Who is eligible shareholders for c corporation?
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Can a c corporation own a subchapter s corporation?
Asked in Business Finance
What is the relationship between shareholders with company or corporation?
Asked in Business & Finance, Investing and Financial Markets, Income Garnishment, Business Accounting and Bookkeeping
Can an owner of a corporation purposely take money from a corporation so its shareholders receive nothing?
The stockholders ARE the owners of a corporation. Technically no, because of what the earlier answer says, but it is possible for the board, majority shareholders, or officers to misappropriate the corporate assets to enrich themselves at the expense of the corporation and other shareholders. This is why courts invented the "derivative lawsuit."
How do you change corporation status from C corporation to a S corporation?
The shareholders would make an election by filing a form 2553 with the IRS. For an existing corporation, the form must be filed by March 15 of the year the election is to be effective. The election would then begin from January 1 of the year the election was made. Word of Caution - there can be adverse tax consequence for the corporation and the shareholders if an election is made without consulting a tax advisor.
Asked in The Difference Between
What is the difference between a closely held corporation and a public corporation?
A closely held corporation is one whose shares are owned by a few shareholders who are often family members, relatives, or friends. These "close" shareholders are often involved in the direct management of the corporation and sometimes enter into buy-and-sell agreements that prevent outsiders becoming shareholders. Conversely, publicly held corporations often have many shareholders, for which shares are traded on organized securities markets. These shareholders rarely participate in management activities.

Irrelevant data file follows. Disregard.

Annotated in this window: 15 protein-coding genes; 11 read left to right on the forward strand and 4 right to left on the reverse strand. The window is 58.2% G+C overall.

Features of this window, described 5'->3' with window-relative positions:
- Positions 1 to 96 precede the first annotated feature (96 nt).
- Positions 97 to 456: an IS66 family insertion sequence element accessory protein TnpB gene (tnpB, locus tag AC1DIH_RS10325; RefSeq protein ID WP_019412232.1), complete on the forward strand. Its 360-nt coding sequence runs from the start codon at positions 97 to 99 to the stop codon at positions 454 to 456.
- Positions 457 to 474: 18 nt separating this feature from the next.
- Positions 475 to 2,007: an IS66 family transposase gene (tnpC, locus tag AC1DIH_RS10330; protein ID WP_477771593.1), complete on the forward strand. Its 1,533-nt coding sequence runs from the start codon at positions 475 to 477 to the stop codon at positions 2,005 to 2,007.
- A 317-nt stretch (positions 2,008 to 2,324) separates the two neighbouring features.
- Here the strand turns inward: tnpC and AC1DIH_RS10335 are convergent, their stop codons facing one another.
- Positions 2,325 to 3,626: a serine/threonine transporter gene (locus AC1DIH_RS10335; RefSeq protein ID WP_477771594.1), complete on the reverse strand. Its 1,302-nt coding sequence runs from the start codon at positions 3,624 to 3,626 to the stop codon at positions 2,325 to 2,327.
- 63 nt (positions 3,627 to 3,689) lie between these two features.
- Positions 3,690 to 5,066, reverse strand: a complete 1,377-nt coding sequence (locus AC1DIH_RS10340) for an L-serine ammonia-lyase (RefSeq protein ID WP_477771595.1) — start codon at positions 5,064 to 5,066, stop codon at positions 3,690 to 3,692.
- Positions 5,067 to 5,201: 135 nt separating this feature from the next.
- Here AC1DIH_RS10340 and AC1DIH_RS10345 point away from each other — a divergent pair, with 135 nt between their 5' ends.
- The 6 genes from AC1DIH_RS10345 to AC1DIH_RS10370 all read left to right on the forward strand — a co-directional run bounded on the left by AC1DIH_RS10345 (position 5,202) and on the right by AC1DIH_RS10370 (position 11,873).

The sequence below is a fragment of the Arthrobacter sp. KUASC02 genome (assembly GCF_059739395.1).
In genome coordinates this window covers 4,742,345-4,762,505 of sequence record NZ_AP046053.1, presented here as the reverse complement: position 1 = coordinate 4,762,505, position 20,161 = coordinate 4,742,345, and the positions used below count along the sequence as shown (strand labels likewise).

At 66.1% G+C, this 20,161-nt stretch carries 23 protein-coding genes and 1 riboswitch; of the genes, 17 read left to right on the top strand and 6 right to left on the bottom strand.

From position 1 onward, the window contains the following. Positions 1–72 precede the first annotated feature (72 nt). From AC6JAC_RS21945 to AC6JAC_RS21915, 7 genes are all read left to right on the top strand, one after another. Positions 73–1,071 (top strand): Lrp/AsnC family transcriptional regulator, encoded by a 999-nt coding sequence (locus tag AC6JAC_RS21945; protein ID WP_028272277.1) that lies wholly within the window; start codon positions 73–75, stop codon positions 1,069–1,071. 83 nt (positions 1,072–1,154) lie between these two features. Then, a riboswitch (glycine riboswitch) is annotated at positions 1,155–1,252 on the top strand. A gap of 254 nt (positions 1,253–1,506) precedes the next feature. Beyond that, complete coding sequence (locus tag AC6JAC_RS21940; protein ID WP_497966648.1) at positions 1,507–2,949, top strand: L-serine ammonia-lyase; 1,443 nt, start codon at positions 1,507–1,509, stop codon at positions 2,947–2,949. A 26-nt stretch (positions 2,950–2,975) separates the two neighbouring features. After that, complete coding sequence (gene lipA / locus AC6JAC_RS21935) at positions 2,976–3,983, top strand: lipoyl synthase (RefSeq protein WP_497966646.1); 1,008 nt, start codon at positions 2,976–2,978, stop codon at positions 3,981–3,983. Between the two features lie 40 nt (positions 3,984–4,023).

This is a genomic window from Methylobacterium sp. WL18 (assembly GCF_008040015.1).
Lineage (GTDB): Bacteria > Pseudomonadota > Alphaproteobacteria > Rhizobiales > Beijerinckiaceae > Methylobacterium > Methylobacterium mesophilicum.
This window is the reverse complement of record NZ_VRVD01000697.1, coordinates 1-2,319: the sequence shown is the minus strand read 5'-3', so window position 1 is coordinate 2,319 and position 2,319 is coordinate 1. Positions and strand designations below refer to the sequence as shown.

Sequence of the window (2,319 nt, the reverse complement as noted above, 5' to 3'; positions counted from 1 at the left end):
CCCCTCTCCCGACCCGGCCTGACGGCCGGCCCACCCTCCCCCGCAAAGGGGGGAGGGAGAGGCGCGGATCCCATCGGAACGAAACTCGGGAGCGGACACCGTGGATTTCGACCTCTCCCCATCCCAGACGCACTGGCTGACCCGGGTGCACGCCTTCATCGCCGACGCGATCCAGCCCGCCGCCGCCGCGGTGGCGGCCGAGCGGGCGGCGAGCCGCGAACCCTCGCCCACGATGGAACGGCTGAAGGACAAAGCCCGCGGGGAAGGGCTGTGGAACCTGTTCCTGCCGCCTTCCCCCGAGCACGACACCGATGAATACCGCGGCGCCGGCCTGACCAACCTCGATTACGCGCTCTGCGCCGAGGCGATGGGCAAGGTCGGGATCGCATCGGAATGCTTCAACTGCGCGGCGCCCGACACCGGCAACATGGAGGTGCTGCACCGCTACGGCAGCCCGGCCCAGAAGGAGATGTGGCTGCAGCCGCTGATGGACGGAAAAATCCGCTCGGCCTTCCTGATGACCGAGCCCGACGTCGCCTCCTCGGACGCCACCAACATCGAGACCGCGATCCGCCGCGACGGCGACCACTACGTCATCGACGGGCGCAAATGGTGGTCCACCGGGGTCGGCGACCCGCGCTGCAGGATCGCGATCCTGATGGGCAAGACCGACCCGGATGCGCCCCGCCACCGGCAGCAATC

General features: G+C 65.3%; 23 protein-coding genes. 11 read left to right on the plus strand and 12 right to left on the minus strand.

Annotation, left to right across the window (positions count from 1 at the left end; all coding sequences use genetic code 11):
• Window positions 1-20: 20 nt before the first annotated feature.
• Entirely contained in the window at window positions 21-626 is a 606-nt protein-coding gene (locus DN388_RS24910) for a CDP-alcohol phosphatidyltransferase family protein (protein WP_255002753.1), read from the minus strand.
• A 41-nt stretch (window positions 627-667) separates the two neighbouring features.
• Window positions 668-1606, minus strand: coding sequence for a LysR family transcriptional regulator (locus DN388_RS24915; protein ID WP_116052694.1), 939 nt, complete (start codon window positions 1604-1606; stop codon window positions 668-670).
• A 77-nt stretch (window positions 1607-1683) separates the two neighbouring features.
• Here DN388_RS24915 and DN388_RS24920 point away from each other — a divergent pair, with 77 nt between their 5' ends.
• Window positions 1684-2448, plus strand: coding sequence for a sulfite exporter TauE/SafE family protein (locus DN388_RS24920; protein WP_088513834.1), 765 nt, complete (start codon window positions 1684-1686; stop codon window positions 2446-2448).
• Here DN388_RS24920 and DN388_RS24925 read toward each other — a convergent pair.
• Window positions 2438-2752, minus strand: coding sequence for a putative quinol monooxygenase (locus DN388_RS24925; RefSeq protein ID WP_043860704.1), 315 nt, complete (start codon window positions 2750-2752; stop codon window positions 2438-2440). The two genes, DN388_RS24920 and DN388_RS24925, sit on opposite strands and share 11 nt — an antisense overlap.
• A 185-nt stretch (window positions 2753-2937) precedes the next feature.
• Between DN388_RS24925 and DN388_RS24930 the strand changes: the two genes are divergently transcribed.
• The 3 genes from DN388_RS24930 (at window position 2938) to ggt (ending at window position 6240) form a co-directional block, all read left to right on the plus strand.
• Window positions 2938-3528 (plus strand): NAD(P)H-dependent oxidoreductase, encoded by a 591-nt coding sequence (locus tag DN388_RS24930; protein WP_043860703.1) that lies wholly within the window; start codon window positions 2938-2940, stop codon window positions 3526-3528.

Asked in Income Garnishment, Business Law, Income Taxes
How does double taxation of a corporate income occur?
Income to the corporation, as a legal "person", is taxable against the corporation. When the treasury pays dividends from its income to its shareholders, the dividend is taxable again as "income" to the shareholders. A "subchapter S-corporation" avoids this by skipping the corporate taxes and directly taxing the shareholders for any corporate income.
Can a creditor freeze your corporate bank account?
I wouldn't think so, because the whole idea of a corporation is that it is a separate entity unto itself. Example: the shareholders/officers of the corporation are not personally liable for the debts of the corporation. Therefore, why would the corporation be liable for the debts of the officers/shareholders?